— The speech as given on Meredith's first day. The "seven" years would later be changed to "five" years as the pilot episode wrongly stated a residency in general surgery only takes five years.

Aside from the first time the speech was shown in the very first episode, it was shown on two more occasions for new intern classes:

  • Time Stops: Richard, as Director of the Residency Program, welcomes Andrew's class of interns with his speech. Audrey Shaw interrupts his speech by asking why the residency will be the best and worst of their life. He is disoriented for a second due to being interrupted and says he was getting to that, then continues as per usual.
  • My Happy Ending: A new class of interns start out early to help out during the coronavirus pandemic. The heavy impact the pandemic has on the medical field is reflected in a heavily changed version of Richard's speech.

Bailey's Speech[]

Bailey's classic "five rules" speech as given to her interns was later used when those interns became residents and were assigned interns themselves. The speech is given as the resident shows their interns around the hospital.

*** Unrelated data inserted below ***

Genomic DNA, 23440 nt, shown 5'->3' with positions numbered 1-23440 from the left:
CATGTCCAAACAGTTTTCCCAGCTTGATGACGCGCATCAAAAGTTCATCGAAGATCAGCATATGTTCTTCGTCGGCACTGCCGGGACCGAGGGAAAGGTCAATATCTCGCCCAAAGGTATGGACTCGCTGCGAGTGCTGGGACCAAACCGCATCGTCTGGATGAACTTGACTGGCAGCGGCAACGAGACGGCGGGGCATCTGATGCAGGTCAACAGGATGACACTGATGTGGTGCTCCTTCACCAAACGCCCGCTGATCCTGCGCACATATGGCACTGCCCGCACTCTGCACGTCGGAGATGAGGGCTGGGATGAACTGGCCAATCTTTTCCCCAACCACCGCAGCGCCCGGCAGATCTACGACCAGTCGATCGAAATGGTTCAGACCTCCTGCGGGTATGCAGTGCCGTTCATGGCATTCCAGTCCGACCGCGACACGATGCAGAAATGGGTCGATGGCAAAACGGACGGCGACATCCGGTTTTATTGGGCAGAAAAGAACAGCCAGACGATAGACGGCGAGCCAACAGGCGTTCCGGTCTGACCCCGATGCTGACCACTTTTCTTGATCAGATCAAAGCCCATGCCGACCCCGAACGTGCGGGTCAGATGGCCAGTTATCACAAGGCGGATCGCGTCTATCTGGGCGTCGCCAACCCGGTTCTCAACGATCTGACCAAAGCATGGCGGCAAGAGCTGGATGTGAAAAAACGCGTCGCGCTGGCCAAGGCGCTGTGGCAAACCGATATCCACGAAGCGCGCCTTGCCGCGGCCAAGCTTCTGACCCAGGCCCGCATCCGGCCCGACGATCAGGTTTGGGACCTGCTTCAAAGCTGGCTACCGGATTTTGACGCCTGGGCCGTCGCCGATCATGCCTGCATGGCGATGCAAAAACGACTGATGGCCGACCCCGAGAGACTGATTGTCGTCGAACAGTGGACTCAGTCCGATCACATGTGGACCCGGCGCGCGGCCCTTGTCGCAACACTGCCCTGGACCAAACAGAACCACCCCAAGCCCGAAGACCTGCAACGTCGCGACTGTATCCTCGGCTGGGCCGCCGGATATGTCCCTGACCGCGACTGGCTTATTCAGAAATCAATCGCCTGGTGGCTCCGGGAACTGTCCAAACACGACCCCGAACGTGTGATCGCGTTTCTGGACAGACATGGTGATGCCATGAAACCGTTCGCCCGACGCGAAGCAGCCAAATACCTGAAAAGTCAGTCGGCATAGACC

I have five rules. Memorize them. Rule number one, don't bother sucking up - I already hate you, that's not gonna change. Trauma protocols, phone list, pagers -- Nurses will page you. You will answer every page at a run -- a run -- that's rule number two. Your first day starts now and lasts 48 hours. You're interns, grunts, nobodies, bottom of the surgical food chain. You run labs, write orders, work every second night until you drop and don't complain. On-call rooms. Attendings hog them. Sleep when you can where you can, which brings me to rule number three. If I'm sleeping, don't wake me unless your patient is actually dying. Rule number four, the dying patient better not be dead when I get there. Not only will you have killed someone, you would have woken me for no good reason. We clear? Rule number five: when I move, you move.
— Bailey's speech as originally given to Meredith's class of interns.

Chronicled Residency Years During the Show[]

The following episodes show or confirm the introduction of a new class of interns: